Mazda Power Antennas Require A (-) Negative Trigger From The Radio

You may have noticed that your power antenna raises when the radio is turned on, and lowers when the radio or car is turned off. In order for this to happen, power antenna must know when the radio is on and off. Auto makers and stereo manufacturers design vehicles so that the radio sends a electric signal to the power antenna in order to accomplish this. Every auto manufacturer uses a (+) positive electric signal from the radio to the power antenna, EXCEPT Mazda up to 1992. Mazda, instead, used a (-) negative electric signal to trigger the power antenna. When the radio turned on, the radio would send a (-) negative electric signal to the power antenna and the power antenna would raise. When the radio or the vehicle was turned off, the electric signal would stop and the power antenna would lower.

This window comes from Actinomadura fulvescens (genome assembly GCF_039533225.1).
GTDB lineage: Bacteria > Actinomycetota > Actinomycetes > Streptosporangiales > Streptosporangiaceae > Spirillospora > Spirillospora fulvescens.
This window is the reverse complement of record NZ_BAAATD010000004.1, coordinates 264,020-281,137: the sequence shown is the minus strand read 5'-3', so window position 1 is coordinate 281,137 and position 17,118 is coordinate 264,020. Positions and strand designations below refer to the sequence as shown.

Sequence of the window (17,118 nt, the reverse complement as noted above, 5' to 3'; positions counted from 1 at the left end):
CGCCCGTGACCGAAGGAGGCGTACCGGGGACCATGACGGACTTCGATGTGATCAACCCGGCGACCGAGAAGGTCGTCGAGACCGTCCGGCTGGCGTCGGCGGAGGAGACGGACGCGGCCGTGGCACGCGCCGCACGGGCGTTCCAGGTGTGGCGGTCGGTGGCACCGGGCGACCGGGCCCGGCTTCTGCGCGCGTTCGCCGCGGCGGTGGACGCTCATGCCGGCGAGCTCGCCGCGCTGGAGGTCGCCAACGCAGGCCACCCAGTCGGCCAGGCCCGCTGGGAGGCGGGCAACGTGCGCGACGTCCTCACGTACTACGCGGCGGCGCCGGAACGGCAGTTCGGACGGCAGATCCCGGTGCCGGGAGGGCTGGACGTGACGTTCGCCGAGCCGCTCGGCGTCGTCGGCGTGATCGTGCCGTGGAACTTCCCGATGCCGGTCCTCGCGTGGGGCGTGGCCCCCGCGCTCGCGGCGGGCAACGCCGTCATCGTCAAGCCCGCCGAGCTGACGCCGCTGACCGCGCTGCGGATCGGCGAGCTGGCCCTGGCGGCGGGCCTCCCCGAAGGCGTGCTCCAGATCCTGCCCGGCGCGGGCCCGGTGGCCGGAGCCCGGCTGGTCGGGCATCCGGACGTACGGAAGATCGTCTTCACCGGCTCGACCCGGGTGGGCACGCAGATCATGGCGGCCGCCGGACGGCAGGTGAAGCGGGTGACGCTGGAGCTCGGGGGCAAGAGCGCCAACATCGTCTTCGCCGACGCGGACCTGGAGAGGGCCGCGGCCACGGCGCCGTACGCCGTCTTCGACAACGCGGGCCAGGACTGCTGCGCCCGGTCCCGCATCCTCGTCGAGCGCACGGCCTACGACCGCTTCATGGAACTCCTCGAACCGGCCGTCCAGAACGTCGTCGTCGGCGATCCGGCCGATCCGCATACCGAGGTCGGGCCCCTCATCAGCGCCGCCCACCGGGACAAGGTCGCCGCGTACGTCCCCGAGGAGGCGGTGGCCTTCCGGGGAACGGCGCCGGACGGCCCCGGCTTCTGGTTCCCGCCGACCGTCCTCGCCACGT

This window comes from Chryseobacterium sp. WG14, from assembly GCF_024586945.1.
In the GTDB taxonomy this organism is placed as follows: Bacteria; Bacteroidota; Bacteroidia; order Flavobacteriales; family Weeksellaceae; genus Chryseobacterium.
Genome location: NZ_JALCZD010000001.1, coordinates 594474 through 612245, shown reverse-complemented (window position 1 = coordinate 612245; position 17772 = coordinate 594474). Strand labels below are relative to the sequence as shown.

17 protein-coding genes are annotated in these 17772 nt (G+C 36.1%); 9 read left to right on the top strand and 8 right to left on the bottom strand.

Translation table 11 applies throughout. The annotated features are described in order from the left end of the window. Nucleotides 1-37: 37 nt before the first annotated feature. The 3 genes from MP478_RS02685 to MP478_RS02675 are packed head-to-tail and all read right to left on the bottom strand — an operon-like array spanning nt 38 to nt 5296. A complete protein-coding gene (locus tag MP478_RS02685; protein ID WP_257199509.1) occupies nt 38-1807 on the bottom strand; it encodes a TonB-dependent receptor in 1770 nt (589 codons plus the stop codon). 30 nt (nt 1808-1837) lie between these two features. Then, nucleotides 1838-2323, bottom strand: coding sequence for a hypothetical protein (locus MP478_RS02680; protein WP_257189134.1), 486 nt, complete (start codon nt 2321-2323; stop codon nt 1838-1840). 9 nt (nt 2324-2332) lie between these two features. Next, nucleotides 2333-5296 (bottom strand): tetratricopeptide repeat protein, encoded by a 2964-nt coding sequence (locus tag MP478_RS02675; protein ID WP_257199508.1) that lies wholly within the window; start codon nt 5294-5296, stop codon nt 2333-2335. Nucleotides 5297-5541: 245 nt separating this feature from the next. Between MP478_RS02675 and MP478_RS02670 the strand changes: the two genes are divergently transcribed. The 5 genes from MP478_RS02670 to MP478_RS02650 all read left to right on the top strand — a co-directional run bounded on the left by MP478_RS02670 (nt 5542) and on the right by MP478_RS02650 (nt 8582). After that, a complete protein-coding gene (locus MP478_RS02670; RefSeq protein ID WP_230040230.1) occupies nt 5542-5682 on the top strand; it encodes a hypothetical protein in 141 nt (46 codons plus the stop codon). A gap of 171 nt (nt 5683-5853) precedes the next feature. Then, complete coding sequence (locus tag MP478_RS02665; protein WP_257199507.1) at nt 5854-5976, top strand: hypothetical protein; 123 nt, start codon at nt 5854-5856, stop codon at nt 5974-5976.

New replacement radios are usually equipped with a blue wire designed to send a low current (usually less than 1 amp) (+) 12 Volt continual signal to a power antenna. This is opposite of the Mazda power antenna requirement.

In order for a new replacement radio to activate a Mazda power antenna up to 1992, the (+) 12 Volt positive power antenna wire must be converted to a (-) negative or ground wire in order to make the Mazda power antenna work.

Use A Relay To Convert A (+) Positive 12 Volt Wire To A (-) Negative Wire

You will need 1 SPDT relay for this install.



                                                                                                                                      by The Install Doctor